Dynamic Light Scattering vs Tunable Resistive Pulse Sensing

Precise nanoparticle measurement is being used more and more widely in the scientific community. However, the techniques available for accurate and reliable nanoparticle measurement vary greatly. Dynamic light scattering (DLS) and Tunable resistive pulse sensing (TRPS) are both well-known techniques for nanoparticle analysis that use very different techniques. In order to ensure scientific accuracy of future investigations, these techniques need to be able to perform multimodal sample measurement, particle size and concentration analysis in a reliable and repeatable fashion.
Dynamic light scattering or DLS
Figure 1.
Diagrammatic representation of the methods underlying dynamic light scattering and tunable resistive pulse sensing. Dynamic light scattering monitors the light scattered by particles in a sample from an applied laser beam in order to calculate particle concentration and hydrodynamic radius.
baseline TRPS reading
Figure 2.
Diagrammatic representation of the methods underlying nanoparticle tracking analysis and tunable resistive pulse sensing. Tunable resistive pulse sensing characterises every particle that passes through a nanopore by analysing the blockage of a current applied across the pore.
Dynamic light scattering (DLS) involves monitoring fluctuations in the scattering intensity of a laser beam passing through the sample, this occurs due to the Brownian motion of the particles (Figure 1). Using this information, the average hydrodynamic diameter of particles in the sample can be calculated by applying the scattering autocorrelation function. A variation on DLS, multi-angle DLS (MADLS) determines the particle size distribution by analysing multiple scattering autocorrelation functions, usually recorded at three angles. For both DLS total particle concentration is calculated from the photon count rates. The intensity-weighted particle size distribution is then transformed into particle concentration distribution.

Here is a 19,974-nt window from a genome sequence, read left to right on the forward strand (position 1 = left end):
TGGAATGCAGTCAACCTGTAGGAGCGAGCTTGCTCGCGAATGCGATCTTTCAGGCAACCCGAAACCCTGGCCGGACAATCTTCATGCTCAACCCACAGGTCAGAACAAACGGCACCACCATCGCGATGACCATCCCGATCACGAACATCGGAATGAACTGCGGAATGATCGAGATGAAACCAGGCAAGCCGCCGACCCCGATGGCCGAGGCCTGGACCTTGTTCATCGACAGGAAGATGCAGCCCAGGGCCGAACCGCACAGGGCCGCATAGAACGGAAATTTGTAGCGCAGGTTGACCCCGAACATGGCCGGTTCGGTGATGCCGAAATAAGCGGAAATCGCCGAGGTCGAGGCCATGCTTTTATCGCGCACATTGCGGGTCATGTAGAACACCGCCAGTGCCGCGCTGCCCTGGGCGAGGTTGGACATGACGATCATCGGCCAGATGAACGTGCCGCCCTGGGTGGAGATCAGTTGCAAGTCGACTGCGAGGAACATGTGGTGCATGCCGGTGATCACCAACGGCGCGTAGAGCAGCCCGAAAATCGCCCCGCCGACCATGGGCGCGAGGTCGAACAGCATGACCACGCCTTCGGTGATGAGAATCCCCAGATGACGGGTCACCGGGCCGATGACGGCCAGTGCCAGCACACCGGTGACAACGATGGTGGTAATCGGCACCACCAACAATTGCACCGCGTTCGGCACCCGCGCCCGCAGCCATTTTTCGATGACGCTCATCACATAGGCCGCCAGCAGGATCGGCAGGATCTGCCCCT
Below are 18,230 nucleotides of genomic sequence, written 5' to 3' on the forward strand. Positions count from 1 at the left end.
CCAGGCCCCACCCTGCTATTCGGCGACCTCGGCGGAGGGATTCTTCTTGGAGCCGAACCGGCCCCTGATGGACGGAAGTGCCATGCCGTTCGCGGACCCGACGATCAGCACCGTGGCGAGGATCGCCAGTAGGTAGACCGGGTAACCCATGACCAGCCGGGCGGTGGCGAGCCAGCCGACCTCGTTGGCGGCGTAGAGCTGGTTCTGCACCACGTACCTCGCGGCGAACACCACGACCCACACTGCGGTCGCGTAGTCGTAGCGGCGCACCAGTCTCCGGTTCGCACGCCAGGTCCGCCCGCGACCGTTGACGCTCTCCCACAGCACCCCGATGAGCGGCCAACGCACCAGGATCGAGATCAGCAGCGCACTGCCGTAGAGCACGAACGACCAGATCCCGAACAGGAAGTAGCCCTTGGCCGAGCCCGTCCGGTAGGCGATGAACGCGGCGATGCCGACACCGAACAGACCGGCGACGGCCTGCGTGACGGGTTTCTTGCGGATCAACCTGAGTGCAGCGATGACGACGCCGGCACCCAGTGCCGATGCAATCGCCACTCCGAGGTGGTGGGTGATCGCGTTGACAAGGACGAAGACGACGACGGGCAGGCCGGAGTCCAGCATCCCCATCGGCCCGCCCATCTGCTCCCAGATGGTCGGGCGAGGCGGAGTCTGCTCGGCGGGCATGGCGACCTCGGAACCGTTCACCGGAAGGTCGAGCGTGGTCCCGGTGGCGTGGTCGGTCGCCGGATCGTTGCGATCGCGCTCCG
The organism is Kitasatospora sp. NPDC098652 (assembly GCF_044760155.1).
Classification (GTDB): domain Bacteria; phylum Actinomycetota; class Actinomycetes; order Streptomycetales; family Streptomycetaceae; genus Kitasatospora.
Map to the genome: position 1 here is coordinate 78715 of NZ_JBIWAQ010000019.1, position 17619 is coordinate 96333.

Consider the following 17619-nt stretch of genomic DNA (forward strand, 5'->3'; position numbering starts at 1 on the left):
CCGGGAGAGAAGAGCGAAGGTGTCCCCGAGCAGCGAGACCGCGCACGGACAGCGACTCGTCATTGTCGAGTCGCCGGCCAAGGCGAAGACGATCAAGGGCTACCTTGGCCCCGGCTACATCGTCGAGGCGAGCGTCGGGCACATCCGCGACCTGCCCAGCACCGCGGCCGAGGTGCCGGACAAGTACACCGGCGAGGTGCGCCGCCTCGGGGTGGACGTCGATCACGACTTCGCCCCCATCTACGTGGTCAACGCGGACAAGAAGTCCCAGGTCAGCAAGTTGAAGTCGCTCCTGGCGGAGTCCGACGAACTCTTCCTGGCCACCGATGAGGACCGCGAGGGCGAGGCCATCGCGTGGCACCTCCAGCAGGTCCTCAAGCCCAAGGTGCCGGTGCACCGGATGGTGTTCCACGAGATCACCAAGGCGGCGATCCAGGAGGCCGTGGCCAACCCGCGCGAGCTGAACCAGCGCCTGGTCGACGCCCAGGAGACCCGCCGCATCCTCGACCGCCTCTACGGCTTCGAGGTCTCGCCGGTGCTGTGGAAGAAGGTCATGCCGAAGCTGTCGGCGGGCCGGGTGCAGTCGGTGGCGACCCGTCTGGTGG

Tuneable resistive pulse sensing (TRPS) monitors current flow through a tuneable nanopore (Figure 2). Particles crossing the pore cause transient changes in the flow of an ionic current, the magnitude of which are proportional to particle size. Particle size is determined for individual particles. Particle concentration is calculated from the particle flow rate measured at several different applied pressures. Electrophoretic mobility and surface charge are calculated from the speed at which the particle traverses the pore.

Applications and suitable samples

DLS and MADLS are currently the most frequently used techniques for measuring particle size distribution in the submicron and nanometre range, respectively. However, the current frequency of use is not representative of the technique’s accuracy. DLS and MADLS are thought suitable for characterising particles from 1 nm to 3 µm in diameter in a monodisperse sample. Also the resolution of DLS is low for particles with diameters of <150 nm as the angular dependence of the light-scattering profile is low. For DLS, accurate knowledge of the optical properties of both particles and dispersant is required; therefore, unknown samples cannot be analysed in a sensible way.
In comparison TRPS enables highly precise and accurate measurement of particles from 40 nm to 20 µm in diameter. High resolution measurements are possible for particles even at the smallest end of the scale. TRPS measurements are not influenced by optical properties and no knowledge of the particles properties is required prior to analysis. This means that previously uncharacterised particles, including those composed of proteins, polymers, and metal as well as micelles, extracellular vesicles, viruses, virus-like particles, proteins, and biological cells, can be accurately measured with TRPS.

Measurement of mixed or multimodal samples

Subpopulations in multimodal samples cannot be resolved by DLS. DLS cannot resolve multimodal samples when the mean diameters are similar or particle size distributions are broad. MALDS claims to offer increased resolution as particles that scatter weakly at one detection angle may be revealed using other detection angles. Recent studies have found MADLS unable to resolve multimodal sample subpopulations.